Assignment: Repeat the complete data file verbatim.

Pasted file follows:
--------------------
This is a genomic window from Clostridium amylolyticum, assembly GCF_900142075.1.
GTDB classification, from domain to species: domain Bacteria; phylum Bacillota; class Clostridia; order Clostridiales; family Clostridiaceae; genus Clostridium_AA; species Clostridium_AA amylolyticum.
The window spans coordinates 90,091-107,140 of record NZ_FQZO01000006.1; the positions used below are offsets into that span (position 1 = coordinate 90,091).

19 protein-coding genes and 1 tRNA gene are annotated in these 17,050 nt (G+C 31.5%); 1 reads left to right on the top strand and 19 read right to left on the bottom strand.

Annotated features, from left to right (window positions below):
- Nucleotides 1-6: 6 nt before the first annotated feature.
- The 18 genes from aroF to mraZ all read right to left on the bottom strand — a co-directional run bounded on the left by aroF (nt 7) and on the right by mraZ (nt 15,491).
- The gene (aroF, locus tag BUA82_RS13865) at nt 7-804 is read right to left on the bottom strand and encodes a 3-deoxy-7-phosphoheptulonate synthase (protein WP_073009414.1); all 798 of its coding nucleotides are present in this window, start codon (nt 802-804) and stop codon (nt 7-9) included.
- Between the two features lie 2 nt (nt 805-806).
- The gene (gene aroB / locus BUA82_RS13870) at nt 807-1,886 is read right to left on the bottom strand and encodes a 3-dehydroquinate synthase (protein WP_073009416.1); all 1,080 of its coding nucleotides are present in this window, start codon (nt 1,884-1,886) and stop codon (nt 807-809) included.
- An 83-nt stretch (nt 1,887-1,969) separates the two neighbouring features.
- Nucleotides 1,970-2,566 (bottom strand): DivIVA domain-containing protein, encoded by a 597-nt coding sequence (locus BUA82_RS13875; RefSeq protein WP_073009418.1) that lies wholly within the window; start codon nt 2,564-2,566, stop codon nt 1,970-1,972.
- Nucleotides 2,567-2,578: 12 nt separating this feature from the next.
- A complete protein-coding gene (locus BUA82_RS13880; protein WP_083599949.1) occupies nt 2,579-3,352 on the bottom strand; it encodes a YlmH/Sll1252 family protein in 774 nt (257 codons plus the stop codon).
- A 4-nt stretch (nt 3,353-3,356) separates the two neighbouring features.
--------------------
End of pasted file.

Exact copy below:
This is a genomic window from Clostridium amylolyticum, assembly GCF_900142075.1.
GTDB classification, from domain to species: domain Bacteria; phylum Bacillota; class Clostridia; order Clostridiales; family Clostridiaceae; genus Clostridium_AA; species Clostridium_AA amylolyticum.
The window spans coordinates 90,091-107,140 of record NZ_FQZO01000006.1; the positions used below are offsets into that span (position 1 = coordinate 90,091).

19 protein-coding genes and 1 tRNA gene are annotated in these 17,050 nt (G+C 31.5%); 1 reads left to right on the top strand and 19 read right to left on the bottom strand.

Annotated features, from left to right (window positions below):
- Nucleotides 1-6: 6 nt before the first annotated feature.
- The 18 genes from aroF to mraZ all read right to left on the bottom strand — a co-directional run bounded on the left by aroF (nt 7) and on the right by mraZ (nt 15,491).
- The gene (aroF, locus tag BUA82_RS13865) at nt 7-804 is read right to left on the bottom strand and encodes a 3-deoxy-7-phosphoheptulonate synthase (protein WP_073009414.1); all 798 of its coding nucleotides are present in this window, start codon (nt 802-804) and stop codon (nt 7-9) included.
- Between the two features lie 2 nt (nt 805-806).
- The gene (gene aroB / locus BUA82_RS13870) at nt 807-1,886 is read right to left on the bottom strand and encodes a 3-dehydroquinate synthase (protein WP_073009416.1); all 1,080 of its coding nucleotides are present in this window, start codon (nt 1,884-1,886) and stop codon (nt 807-809) included.
- An 83-nt stretch (nt 1,887-1,969) separates the two neighbouring features.
- Nucleotides 1,970-2,566 (bottom strand): DivIVA domain-containing protein, encoded by a 597-nt coding sequence (locus BUA82_RS13875; RefSeq protein WP_073009418.1) that lies wholly within the window; start codon nt 2,564-2,566, stop codon nt 1,970-1,972.
- Nucleotides 2,567-2,578: 12 nt separating this feature from the next.
- A complete protein-coding gene (locus BUA82_RS13880; protein WP_083599949.1) occupies nt 2,579-3,352 on the bottom strand; it encodes a YlmH/Sll1252 family protein in 774 nt (257 codons plus the stop codon).
- A 4-nt stretch (nt 3,353-3,356) separates the two neighbouring features.